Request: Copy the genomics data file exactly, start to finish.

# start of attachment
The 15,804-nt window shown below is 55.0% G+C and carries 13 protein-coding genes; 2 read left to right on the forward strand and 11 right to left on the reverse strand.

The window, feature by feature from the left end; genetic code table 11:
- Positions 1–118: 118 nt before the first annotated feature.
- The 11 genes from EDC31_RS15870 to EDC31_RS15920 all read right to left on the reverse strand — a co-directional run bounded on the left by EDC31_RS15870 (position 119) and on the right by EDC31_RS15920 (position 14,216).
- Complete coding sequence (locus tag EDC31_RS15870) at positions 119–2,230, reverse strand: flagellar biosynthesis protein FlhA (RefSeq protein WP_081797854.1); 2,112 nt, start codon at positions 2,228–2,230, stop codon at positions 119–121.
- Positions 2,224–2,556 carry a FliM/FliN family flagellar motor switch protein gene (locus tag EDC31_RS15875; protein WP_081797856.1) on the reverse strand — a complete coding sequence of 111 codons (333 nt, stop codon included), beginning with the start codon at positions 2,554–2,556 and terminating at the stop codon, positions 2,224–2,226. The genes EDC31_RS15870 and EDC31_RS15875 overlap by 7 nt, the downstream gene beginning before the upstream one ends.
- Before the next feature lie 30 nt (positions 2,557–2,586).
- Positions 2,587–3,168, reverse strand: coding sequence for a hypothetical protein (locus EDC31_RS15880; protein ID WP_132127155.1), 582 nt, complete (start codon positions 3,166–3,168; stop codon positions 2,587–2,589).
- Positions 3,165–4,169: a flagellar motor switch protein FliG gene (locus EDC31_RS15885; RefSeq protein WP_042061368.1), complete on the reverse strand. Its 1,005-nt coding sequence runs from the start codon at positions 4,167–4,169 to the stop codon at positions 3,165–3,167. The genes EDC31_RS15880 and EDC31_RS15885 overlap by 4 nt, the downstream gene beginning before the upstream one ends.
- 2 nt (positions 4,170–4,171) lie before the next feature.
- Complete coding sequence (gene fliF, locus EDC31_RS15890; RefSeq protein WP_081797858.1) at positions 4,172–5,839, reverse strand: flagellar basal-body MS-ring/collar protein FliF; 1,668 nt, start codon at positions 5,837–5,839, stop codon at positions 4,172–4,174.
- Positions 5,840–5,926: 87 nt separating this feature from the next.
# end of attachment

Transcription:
The 15,804-nt window shown below is 55.0% G+C and carries 13 protein-coding genes; 2 read left to right on the forward strand and 11 right to left on the reverse strand.

The window, feature by feature from the left end; genetic code table 11:
- Positions 1–118: 118 nt before the first annotated feature.
- The 11 genes from EDC31_RS15870 to EDC31_RS15920 all read right to left on the reverse strand — a co-directional run bounded on the left by EDC31_RS15870 (position 119) and on the right by EDC31_RS15920 (position 14,216).
- Complete coding sequence (locus tag EDC31_RS15870) at positions 119–2,230, reverse strand: flagellar biosynthesis protein FlhA (RefSeq protein WP_081797854.1); 2,112 nt, start codon at positions 2,228–2,230, stop codon at positions 119–121.
- Positions 2,224–2,556 carry a FliM/FliN family flagellar motor switch protein gene (locus tag EDC31_RS15875; protein WP_081797856.1) on the reverse strand — a complete coding sequence of 111 codons (333 nt, stop codon included), beginning with the start codon at positions 2,554–2,556 and terminating at the stop codon, positions 2,224–2,226. The genes EDC31_RS15870 and EDC31_RS15875 overlap by 7 nt, the downstream gene beginning before the upstream one ends.
- Before the next feature lie 30 nt (positions 2,557–2,586).
- Positions 2,587–3,168, reverse strand: coding sequence for a hypothetical protein (locus EDC31_RS15880; protein ID WP_132127155.1), 582 nt, complete (start codon positions 3,166–3,168; stop codon positions 2,587–2,589).
- Positions 3,165–4,169: a flagellar motor switch protein FliG gene (locus EDC31_RS15885; RefSeq protein WP_042061368.1), complete on the reverse strand. Its 1,005-nt coding sequence runs from the start codon at positions 4,167–4,169 to the stop codon at positions 3,165–3,167. The genes EDC31_RS15880 and EDC31_RS15885 overlap by 4 nt, the downstream gene beginning before the upstream one ends.
- 2 nt (positions 4,170–4,171) lie before the next feature.
- Complete coding sequence (gene fliF, locus EDC31_RS15890; RefSeq protein WP_081797858.1) at positions 4,172–5,839, reverse strand: flagellar basal-body MS-ring/collar protein FliF; 1,668 nt, start codon at positions 5,837–5,839, stop codon at positions 4,172–4,174.
- Positions 5,840–5,926: 87 nt separating this feature from the next.